Elvis Presley’s “Promised Land” Reviewed

Written by | September 8, 2017 11:06 | No Comments

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By the 1970s everything was set in stone, Presley went to Nashville, recorded 30 songs or so, and dribbled em out on singles and albums for a coupla years and then he went in and did it again. It might chart pop and would chart country.

Promised Land was album # 59 (including everything, I mean), it was the second pick from the December 1973 litter, and it was pretty good. At the time I had no interest, though in retrospect I probably should have had at least some interest. Glam was on its last legs and punk hadn’t happened, and Presley might have been singing MOR for menopausal housewives, he was also singing for the rest of us. Elvis always had a handle on Chuck Berry and he does very well indeed on the wordy and obtuse “Promised Land,” a terrific rockabilly rave up, Nashville Cat pianist David Briggs rips it up on the coda, and James Burton on his Fender Telecaster is unbeatable. On the very next song, “There’s a Honky Tonk Angel (Who’ll Take Me Back In),” Troy Seals co-wrote it, Elvis proves his complete chops at a country ballad. The final song on the album, “You Asked Me To”  sounds like every other classic country song (it was written by royalty Waylon Jennings and Billy Joe Shaver) but in a very good way. Earlier on side two Red West, who died in July, co-wrote the bluesy “If You Talk In Your Sleep”.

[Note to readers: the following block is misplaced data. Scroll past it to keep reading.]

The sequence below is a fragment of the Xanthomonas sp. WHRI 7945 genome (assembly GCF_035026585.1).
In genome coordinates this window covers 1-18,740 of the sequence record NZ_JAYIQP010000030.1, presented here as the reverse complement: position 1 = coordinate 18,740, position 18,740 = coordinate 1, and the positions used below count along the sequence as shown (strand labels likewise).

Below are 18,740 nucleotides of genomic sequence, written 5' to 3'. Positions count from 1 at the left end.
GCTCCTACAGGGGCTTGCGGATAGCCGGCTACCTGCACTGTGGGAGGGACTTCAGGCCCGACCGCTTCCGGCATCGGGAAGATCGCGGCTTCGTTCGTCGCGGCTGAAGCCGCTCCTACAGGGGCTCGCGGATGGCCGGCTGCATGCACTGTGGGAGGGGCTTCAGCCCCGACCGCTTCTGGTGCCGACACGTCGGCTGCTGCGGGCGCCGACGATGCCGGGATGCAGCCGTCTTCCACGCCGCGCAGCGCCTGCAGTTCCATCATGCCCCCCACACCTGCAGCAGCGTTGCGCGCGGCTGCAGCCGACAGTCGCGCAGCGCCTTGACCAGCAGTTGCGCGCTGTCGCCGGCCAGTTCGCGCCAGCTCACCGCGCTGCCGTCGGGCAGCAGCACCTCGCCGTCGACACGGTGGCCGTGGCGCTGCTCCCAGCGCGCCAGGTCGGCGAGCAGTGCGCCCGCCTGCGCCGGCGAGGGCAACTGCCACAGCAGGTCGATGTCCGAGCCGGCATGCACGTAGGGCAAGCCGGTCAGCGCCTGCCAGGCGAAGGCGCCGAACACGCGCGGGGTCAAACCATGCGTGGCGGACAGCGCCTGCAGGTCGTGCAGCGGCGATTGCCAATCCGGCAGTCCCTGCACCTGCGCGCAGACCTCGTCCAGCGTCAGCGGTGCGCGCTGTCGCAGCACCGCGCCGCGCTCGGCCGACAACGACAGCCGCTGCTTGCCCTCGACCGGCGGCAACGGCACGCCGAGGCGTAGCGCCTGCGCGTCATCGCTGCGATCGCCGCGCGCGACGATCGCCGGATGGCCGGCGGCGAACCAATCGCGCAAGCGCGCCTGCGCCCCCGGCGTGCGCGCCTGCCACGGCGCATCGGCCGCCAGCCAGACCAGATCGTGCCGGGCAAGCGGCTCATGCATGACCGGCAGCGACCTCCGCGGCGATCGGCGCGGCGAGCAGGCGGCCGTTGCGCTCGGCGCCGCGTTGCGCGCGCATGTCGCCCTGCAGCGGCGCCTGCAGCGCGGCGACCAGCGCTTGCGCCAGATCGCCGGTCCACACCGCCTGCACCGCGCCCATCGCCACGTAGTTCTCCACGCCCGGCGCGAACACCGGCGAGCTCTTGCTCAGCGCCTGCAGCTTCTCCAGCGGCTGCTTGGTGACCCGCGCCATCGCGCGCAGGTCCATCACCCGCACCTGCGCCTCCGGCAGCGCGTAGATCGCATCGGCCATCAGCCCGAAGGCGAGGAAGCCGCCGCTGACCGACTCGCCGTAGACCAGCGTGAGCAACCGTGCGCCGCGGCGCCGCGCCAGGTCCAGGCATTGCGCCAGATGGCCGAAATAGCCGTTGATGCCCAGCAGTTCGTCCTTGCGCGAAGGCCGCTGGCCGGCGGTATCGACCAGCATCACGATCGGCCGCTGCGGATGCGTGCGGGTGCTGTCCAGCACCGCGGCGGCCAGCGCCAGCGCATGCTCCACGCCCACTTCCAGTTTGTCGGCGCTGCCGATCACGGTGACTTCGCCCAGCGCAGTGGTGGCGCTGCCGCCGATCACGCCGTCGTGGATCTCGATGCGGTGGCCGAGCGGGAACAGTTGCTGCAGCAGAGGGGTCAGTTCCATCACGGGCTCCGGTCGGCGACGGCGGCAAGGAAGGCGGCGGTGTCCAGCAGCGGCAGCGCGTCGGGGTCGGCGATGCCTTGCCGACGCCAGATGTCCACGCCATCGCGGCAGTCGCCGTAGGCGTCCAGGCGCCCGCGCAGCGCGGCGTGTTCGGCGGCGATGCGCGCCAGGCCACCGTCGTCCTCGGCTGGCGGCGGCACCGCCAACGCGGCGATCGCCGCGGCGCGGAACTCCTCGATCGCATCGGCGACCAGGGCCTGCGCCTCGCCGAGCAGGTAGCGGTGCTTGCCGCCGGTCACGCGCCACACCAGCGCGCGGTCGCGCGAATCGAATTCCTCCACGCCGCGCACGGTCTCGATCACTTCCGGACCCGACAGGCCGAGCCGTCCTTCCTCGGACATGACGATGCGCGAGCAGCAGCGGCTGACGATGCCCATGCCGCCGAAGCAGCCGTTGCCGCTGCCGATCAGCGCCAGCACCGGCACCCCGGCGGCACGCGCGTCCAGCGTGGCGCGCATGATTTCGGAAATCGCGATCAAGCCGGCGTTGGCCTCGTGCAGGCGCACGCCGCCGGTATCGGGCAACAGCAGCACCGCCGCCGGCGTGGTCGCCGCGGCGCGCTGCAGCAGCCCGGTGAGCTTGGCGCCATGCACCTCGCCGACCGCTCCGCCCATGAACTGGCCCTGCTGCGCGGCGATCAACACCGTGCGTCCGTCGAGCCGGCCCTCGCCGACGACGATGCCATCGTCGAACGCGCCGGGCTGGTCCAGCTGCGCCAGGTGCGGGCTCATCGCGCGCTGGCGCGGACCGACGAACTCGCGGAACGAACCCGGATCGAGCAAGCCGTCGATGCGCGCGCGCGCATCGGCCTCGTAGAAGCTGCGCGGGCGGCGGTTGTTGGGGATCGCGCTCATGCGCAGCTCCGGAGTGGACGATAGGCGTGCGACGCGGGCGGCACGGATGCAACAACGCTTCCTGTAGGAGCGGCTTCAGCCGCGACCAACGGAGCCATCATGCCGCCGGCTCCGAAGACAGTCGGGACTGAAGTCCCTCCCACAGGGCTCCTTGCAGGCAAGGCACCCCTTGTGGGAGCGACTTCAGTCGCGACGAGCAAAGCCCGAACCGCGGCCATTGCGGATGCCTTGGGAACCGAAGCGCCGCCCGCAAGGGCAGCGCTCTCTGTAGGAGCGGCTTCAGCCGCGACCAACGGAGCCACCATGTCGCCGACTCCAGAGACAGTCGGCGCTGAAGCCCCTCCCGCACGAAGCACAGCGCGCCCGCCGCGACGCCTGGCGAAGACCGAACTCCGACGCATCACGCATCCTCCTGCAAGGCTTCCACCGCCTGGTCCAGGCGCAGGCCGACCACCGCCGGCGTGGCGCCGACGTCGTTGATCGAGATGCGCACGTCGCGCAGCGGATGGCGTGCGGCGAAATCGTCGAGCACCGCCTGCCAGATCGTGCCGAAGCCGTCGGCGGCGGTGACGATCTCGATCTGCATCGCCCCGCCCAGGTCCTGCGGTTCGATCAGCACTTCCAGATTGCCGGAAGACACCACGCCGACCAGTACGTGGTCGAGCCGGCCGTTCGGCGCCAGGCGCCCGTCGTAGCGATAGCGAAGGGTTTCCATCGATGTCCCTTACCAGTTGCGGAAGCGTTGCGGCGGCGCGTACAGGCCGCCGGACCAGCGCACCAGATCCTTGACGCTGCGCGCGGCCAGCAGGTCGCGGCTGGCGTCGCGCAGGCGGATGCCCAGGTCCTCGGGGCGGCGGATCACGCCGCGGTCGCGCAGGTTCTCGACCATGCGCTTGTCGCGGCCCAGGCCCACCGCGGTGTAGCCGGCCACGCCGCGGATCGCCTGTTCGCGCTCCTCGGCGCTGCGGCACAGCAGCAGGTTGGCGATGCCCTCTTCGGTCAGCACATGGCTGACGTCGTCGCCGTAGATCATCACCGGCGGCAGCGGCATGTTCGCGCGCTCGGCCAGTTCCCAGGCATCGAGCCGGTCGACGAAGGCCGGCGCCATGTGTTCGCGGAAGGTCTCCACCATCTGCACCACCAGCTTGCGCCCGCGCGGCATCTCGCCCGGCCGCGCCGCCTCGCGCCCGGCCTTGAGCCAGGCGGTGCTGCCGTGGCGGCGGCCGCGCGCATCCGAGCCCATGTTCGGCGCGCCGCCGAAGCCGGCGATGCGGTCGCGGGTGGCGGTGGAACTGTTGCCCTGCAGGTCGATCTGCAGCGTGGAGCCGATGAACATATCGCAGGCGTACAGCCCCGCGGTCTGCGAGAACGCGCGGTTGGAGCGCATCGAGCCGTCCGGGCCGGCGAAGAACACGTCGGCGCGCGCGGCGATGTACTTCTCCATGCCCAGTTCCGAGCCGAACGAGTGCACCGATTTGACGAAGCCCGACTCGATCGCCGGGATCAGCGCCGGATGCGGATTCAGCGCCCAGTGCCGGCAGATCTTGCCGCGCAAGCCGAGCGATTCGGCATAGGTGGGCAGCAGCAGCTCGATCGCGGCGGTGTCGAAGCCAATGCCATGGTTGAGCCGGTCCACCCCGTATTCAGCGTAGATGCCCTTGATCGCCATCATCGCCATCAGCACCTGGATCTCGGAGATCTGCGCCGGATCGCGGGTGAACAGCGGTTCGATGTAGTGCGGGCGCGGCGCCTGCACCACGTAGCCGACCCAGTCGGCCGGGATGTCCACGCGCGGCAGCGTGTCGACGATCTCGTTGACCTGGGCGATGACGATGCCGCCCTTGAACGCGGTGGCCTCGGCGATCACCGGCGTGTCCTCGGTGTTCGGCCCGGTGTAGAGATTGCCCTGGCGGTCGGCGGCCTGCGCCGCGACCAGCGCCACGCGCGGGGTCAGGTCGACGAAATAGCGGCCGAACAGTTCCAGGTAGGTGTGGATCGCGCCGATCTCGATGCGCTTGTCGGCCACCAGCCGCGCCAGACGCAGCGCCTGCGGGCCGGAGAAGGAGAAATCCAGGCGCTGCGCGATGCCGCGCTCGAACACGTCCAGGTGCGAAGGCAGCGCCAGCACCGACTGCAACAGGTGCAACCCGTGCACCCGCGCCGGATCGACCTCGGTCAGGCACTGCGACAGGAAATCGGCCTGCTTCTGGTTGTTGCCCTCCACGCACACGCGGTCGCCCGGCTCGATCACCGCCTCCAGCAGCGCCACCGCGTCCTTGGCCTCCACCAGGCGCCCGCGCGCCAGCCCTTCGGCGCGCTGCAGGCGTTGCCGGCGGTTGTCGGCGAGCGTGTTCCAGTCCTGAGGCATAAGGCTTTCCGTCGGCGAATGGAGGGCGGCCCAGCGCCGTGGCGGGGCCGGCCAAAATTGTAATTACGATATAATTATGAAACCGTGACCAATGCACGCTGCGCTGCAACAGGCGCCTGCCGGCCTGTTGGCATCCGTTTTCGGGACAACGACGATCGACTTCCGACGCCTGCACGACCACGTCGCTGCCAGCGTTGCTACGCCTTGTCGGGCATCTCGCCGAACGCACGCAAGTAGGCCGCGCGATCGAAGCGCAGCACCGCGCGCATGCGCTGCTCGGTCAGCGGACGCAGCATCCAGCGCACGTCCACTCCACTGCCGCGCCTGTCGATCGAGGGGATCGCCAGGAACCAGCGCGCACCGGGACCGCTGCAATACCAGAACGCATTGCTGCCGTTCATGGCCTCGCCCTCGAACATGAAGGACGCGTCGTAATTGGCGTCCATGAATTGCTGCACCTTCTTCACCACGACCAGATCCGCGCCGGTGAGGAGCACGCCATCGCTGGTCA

The rest of the album is fine if unimportant, it is not that the magic was gone (he recorded the tracks in 1973 and in good shape), but that they were caching a very certain form of American Presley fan. It is for the women, and there were millions, who considered him female Viagra, that deep and emotional voice, that tender are you lonesome tonight Presleyism that spoke to red blooded women everywhere always.

The band is fine, the recordings are fine, Presley doesn’t seem obsessive, not even on “Promised Land”,” but there was an easy going skillfulness to it. The title track went Top 20 as did “If You Talk in Your Sleep”. Maybe he overuses the back-up singers too much, maybe the material could have been stronger, but even so, it’s a good album.

Grade: B

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